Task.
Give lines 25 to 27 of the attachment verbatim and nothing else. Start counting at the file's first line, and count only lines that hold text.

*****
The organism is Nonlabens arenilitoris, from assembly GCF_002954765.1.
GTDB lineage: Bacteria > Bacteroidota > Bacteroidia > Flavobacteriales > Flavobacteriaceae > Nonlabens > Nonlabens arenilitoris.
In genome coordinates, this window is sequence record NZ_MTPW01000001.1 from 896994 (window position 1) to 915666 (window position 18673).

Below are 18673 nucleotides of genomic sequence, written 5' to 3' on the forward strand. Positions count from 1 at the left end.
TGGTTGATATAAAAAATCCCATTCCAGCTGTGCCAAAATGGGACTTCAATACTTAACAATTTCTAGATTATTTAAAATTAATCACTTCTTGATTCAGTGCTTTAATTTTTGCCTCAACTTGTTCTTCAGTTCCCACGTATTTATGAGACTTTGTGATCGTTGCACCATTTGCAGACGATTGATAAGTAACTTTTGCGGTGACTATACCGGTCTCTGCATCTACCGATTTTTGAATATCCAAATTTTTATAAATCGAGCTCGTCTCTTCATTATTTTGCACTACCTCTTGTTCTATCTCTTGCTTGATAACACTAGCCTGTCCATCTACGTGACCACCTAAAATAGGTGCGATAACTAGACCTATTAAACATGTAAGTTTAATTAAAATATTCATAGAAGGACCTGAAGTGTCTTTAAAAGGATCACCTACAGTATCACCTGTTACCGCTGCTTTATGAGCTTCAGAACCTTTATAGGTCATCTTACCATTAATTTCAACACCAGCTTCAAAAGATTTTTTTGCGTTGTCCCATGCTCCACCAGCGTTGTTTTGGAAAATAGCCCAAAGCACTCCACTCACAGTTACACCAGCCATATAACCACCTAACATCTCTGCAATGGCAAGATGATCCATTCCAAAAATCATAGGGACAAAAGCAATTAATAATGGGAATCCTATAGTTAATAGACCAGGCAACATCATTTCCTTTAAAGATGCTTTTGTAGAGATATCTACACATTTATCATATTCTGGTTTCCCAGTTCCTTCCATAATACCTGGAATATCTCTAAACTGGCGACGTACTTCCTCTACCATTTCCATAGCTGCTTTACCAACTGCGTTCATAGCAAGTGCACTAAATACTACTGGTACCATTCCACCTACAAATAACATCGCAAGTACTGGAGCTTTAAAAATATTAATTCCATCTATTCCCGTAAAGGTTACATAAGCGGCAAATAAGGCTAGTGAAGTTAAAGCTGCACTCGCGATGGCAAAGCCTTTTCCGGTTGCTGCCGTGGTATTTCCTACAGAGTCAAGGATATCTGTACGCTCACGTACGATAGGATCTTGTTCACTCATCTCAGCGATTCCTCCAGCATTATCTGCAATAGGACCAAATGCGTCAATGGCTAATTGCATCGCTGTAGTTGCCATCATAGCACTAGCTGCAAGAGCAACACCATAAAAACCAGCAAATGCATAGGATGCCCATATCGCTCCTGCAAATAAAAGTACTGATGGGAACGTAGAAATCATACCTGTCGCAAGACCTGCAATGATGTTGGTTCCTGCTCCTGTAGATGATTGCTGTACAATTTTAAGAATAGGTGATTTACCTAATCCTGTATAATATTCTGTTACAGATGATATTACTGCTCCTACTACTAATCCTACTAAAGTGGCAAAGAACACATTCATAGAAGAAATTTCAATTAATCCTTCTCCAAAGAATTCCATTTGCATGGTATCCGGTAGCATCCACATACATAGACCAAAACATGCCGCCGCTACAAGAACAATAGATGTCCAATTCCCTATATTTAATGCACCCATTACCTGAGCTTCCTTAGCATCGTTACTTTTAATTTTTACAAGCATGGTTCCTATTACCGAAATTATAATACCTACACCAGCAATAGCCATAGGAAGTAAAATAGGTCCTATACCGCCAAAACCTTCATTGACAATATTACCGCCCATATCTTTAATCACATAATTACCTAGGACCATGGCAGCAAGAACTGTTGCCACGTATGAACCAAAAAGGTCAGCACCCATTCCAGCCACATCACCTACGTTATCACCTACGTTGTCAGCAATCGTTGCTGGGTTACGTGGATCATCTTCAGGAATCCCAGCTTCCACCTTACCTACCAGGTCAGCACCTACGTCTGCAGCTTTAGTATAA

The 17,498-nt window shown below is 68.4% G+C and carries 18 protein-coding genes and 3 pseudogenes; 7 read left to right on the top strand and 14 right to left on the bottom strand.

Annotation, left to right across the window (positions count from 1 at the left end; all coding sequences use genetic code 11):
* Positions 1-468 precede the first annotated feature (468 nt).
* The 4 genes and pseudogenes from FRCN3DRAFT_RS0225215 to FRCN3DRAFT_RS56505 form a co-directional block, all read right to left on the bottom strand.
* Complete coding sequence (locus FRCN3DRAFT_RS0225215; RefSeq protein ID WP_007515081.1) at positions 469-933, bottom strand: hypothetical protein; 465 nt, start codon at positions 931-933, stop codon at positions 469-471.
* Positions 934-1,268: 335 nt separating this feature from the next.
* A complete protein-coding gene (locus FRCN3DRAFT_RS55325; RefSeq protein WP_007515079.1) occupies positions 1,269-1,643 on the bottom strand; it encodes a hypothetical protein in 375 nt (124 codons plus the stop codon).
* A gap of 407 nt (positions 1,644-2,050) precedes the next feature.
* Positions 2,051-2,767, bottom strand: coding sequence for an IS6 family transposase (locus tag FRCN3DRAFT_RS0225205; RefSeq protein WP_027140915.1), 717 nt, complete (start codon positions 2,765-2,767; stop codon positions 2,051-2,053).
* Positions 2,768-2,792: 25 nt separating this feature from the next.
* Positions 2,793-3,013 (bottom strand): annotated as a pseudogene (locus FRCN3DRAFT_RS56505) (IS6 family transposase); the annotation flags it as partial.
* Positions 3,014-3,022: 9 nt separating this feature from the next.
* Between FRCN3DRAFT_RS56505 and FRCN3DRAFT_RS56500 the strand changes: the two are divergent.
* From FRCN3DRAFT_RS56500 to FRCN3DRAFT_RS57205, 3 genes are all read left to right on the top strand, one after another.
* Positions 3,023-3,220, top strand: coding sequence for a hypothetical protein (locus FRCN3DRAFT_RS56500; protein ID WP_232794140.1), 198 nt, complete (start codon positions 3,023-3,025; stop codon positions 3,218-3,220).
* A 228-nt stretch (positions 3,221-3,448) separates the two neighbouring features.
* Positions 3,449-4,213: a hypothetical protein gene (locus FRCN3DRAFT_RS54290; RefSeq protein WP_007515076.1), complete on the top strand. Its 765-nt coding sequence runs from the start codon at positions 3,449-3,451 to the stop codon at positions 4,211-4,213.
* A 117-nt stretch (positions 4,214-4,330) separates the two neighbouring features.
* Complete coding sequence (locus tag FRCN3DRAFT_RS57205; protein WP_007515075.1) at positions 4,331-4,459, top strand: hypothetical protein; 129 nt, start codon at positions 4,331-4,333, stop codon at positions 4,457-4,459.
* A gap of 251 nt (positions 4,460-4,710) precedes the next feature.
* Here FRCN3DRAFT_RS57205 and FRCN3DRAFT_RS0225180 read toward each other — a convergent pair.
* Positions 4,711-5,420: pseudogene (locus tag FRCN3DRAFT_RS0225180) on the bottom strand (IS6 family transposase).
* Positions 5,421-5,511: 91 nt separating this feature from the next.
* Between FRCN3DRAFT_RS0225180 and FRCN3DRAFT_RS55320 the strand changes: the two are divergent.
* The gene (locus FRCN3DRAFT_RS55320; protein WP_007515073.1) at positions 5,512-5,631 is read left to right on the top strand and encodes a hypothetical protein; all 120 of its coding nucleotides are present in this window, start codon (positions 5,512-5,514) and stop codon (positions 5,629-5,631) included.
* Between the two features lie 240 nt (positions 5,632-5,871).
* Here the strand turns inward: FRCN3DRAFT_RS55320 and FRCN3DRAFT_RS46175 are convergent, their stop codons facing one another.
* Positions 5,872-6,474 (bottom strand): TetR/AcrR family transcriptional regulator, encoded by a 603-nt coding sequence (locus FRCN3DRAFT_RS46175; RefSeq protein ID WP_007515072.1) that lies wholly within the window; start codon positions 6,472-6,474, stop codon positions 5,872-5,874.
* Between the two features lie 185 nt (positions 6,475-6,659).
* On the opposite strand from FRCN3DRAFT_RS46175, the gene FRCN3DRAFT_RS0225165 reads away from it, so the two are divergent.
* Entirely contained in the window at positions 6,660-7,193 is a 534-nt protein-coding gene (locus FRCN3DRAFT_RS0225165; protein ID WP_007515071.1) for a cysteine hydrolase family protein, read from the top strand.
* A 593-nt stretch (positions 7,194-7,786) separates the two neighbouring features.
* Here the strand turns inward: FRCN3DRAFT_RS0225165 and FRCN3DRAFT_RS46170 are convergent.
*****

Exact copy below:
* A gap of 251 nt (positions 4,460-4,710) precedes the next feature.
* Here FRCN3DRAFT_RS57205 and FRCN3DRAFT_RS0225180 read toward each other — a convergent pair.
* Positions 4,711-5,420: pseudogene (locus tag FRCN3DRAFT_RS0225180) on the bottom strand (IS6 family transposase).